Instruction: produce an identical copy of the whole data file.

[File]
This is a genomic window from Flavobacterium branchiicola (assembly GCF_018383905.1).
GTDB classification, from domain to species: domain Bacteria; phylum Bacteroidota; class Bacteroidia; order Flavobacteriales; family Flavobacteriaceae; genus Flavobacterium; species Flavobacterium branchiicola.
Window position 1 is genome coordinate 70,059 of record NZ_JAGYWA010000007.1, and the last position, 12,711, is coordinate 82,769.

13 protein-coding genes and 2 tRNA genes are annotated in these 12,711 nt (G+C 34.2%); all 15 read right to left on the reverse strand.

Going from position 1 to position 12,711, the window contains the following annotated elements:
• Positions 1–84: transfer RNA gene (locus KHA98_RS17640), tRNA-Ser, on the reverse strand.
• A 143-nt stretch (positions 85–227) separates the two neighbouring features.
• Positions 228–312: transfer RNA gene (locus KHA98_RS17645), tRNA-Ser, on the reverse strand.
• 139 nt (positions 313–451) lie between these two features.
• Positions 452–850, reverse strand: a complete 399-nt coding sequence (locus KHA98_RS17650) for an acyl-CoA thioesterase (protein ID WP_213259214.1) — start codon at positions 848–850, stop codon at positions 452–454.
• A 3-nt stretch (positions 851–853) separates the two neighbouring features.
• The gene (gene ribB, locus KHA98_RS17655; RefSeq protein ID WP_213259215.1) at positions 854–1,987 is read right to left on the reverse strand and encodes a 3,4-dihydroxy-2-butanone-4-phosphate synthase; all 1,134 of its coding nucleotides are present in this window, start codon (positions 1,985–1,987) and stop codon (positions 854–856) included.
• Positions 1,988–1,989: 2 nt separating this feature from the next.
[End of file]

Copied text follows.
This is a genomic window from Flavobacterium branchiicola (assembly GCF_018383905.1).
GTDB classification, from domain to species: domain Bacteria; phylum Bacteroidota; class Bacteroidia; order Flavobacteriales; family Flavobacteriaceae; genus Flavobacterium; species Flavobacterium branchiicola.
Window position 1 is genome coordinate 70,059 of record NZ_JAGYWA010000007.1, and the last position, 12,711, is coordinate 82,769.

13 protein-coding genes and 2 tRNA genes are annotated in these 12,711 nt (G+C 34.2%); all 15 read right to left on the reverse strand.

Going from position 1 to position 12,711, the window contains the following annotated elements:
• Positions 1–84: transfer RNA gene (locus KHA98_RS17640), tRNA-Ser, on the reverse strand.
• A 143-nt stretch (positions 85–227) separates the two neighbouring features.
• Positions 228–312: transfer RNA gene (locus KHA98_RS17645), tRNA-Ser, on the reverse strand.
• 139 nt (positions 313–451) lie between these two features.
• Positions 452–850, reverse strand: a complete 399-nt coding sequence (locus KHA98_RS17650) for an acyl-CoA thioesterase (protein ID WP_213259214.1) — start codon at positions 848–850, stop codon at positions 452–454.
• A 3-nt stretch (positions 851–853) separates the two neighbouring features.
• The gene (gene ribB, locus KHA98_RS17655; RefSeq protein ID WP_213259215.1) at positions 854–1,987 is read right to left on the reverse strand and encodes a 3,4-dihydroxy-2-butanone-4-phosphate synthase; all 1,134 of its coding nucleotides are present in this window, start codon (positions 1,985–1,987) and stop codon (positions 854–856) included.
• Positions 1,988–1,989: 2 nt separating this feature from the next.